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how to compare $ \sin(19^{2013})$ and $\cos (19^{2013})$ or even find their value range with normal calculator?

I can take $2\pi k= 19^{2013} \to \ln(k)= 2013 \ln(19)- \ln(2 \pi)=5925.32 \to k= 2.089 \times 10^{5925}$, but it useless.(I can get final answer with WolframAlpha but it is not allowed.)

Any hint? thanks!

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What's the source of the problem? I don't think the abstract algebra tag fits. – Tyler Jul 3 '13 at 2:40
How do you define 'value range'? Obviously sin and cos will be between -1 and 1, but to get any more information than that you'll need to know $\pi$ to roughly 2500 places or so... – Steven Stadnicki Jul 3 '13 at 2:44
@Tyler,it is radian, BTW, it is a high school exec and mod is not taught. – chenbai Jul 3 '13 at 3:19
Is the angle intended to be in radians or degrees? If it is in degrees modding by 360 solves it easily. – Spencer Jul 3 '13 at 3:55
$19^2 = 360+1$. – Lord Soth Jul 3 '13 at 4:04
up vote 8 down vote accepted

To find the sine and cosine, you'll need to reduce the angle ($19^{2013} \approx 1.352 \times 10^{2574}$) modulo $2\pi$. So, for reasonable accuracy, you'll need about 2600 digits of $\pi$. Fortunately, the first 100 000 or even million digits are readily accessible online.

It happens that $19^{2013} \approx 1.2329141525482654$ modulo $2\pi$, so:

  • $\sin(19^{2013}) \approx \sin(1.2329141525482654) \approx 0.9434588183383549$
  • $\cos(19^{2013}) \approx \cos(1.2329141525482654) \approx 0.3314897556480367$

All you need is a programming language that supports arbitrary-precision rational arithmetic, and a way of obtaining lots of digits of $\pi$. A normal TI-89 calculator will provide the former; the hard part is implementing an algorithm for the latter. But that's a topic for another question.

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I'd say that's cheating :) – nbubis Jul 3 '13 at 6:18
Overkill much? :p – Thomas Jul 3 '13 at 6:25
Woo, that is very interesting and nice answer.(+1) so it seems that I have to learn some programming if only with the calculator. I will wait another day to see some surprising answers to post. – chenbai Jul 3 '13 at 6:53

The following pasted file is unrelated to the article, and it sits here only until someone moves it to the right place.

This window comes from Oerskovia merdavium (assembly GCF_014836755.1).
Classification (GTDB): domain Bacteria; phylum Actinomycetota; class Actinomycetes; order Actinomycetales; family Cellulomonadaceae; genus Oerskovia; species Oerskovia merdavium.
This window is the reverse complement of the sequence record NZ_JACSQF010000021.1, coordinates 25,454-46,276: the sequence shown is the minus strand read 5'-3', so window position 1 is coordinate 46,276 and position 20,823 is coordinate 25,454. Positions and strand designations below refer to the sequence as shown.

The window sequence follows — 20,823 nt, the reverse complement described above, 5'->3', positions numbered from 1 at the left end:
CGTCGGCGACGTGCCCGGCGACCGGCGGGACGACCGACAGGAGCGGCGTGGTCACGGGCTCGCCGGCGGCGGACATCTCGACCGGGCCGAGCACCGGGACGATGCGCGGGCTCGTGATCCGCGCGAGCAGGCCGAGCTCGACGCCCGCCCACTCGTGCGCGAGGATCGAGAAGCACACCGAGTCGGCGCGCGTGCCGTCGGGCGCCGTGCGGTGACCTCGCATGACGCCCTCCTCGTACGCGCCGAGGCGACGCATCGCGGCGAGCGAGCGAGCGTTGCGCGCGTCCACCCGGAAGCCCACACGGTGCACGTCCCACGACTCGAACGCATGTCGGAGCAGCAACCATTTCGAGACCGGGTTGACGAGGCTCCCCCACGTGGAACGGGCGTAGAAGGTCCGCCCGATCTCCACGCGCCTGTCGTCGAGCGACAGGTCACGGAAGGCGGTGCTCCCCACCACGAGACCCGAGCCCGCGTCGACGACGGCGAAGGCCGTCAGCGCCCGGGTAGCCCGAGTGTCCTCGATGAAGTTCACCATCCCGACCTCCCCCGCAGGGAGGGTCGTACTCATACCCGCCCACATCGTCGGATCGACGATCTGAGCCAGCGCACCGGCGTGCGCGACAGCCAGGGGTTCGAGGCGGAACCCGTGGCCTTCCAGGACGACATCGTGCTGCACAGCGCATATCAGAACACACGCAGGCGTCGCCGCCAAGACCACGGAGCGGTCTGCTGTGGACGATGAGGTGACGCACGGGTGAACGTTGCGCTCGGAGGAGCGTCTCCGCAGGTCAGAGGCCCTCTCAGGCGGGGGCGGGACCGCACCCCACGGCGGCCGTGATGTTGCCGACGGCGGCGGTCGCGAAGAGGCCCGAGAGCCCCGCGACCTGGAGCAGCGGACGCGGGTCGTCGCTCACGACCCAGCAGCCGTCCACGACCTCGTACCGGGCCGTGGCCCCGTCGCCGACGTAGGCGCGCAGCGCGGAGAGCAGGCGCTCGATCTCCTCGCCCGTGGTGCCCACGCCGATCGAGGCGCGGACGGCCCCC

If $19^{2013}$ were measured in degrees we could use a simple trick.

$19$ is one more than $18$ which is a multiple of $6$. This means that any power of $19$ is also $1$ more than a multiple of $6$, in particular $19^2 = 361$

$19^2$ being $1$ more than a multiple of $360$ tells us that any even power of $19$ will be 1 more than a multiple of $360$. In particular we can conclude that $19^{2012}$ is one more than a multiple of $360$.

What does that mean? It means that if we travel $19^{2012}$ degrees around the unit circle we will just end up at the $1$ degree tick mark.

$19^{2013}$ is just $19^{2012}$ $19$ times. This means we would make the trip described above $19$ times each time ending up one tick further than the last time meaning that we would finish at $19$ degrees. In other words $19$ degrees is located at the same position of the unit circle as $19^{2013}$.

If you've never worked with modular arithmetic you may not understand why $19^2 = 360 + 1$ implies that $19^{2012} = k \cdot 360+1$.

To see this consider powers of $(360+1)$.

$$360+1$$ $$ (360+1)^2 = 360^2 + 2\cdot360 + 1$$ $$ (360+1)^3 = 360^3 + 3^360^2 + 3*360 + 1$$ $$ \vdots$$ $$ (360+1)^n = 360^n + n *360^{n-1} + \cdots + n * 360 + 1 $$

Notice the result is always one more than a multiple of $360$.

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thanks ,Spencer.(+1).Now I am waiting the solution for radians. – chenbai Jul 3 '13 at 4:25
No problem :). I'm not sure how to solve it in raidans yet, but I will try to figure it out. – Spencer Jul 3 '13 at 4:30
+1 nice solution – Ovi Jul 3 '13 at 7:49
There is no easy way to answer in radians; it is a variation of the famous "problem that stumped Feynman", to calculate $\tan 10^{100}$ to within ten percent. – MJD Jul 3 '13 at 17:17
@MJD,thanks, following your comments, I just learn the story of Feynman that some one post it in the answer of SE also. – chenbai Jul 4 '13 at 1:31

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